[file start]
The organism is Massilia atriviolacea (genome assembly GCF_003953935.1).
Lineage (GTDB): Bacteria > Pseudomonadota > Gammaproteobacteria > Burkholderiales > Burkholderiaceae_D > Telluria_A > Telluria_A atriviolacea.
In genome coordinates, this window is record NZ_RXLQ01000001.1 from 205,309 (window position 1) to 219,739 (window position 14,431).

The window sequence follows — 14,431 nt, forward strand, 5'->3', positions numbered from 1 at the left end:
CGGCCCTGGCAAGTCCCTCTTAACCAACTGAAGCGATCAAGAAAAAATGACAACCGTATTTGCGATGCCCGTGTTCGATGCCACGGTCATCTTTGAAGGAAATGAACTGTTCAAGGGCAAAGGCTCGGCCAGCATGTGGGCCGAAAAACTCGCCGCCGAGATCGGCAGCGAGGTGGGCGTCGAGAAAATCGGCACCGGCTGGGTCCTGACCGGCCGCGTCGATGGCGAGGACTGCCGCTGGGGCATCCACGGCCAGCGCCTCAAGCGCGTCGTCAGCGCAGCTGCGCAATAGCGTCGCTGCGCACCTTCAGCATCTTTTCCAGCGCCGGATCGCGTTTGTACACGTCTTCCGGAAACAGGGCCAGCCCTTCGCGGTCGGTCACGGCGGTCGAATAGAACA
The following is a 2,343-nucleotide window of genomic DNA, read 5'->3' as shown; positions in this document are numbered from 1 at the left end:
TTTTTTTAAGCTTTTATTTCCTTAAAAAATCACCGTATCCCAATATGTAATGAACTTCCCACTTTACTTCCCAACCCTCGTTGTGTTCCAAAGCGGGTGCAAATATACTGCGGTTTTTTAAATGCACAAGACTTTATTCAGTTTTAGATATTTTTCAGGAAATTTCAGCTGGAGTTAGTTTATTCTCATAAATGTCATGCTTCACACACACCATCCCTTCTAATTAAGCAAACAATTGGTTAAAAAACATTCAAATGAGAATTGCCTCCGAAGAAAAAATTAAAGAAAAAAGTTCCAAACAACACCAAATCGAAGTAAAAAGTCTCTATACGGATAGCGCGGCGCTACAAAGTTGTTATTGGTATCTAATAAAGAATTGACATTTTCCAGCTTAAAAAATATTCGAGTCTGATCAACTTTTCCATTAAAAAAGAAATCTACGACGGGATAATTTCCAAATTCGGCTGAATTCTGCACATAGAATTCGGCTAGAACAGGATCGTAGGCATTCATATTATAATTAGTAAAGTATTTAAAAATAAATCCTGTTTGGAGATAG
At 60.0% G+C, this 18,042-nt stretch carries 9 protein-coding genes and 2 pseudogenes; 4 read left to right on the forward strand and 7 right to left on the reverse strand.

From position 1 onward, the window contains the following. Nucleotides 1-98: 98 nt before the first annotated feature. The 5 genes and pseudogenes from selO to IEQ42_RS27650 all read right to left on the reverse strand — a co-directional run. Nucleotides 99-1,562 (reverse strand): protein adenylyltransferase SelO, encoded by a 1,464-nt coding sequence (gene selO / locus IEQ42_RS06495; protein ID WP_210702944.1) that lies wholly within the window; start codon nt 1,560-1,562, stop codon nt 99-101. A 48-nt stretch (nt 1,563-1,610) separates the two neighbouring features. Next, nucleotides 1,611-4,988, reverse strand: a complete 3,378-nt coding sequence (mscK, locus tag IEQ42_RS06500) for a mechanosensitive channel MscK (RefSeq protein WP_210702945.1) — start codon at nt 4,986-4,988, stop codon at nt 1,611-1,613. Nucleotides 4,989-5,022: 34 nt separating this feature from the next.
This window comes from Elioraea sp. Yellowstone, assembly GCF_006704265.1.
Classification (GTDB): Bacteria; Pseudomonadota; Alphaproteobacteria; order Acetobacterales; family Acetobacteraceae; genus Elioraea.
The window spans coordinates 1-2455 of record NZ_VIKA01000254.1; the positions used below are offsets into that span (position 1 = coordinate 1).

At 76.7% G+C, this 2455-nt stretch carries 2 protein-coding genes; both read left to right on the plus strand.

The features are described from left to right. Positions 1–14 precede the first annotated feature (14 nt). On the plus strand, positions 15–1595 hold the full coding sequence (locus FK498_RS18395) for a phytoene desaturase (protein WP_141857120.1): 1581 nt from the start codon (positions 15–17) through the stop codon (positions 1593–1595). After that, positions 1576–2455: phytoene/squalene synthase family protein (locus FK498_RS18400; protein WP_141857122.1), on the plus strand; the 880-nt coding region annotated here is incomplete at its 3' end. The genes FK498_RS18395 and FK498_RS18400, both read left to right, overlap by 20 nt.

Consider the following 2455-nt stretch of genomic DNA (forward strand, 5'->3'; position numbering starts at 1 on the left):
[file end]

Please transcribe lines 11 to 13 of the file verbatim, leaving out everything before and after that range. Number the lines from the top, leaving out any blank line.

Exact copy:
Classification (GTDB): Bacteria; Pseudomonadota; Alphaproteobacteria; order Acetobacterales; family Acetobacteraceae; genus Elioraea.
The window spans coordinates 1-2455 of record NZ_VIKA01000254.1; the positions used below are offsets into that span (position 1 = coordinate 1).

At 76.7% G+C, this 2455-nt stretch carries 2 protein-coding genes; both read left to right on the plus strand.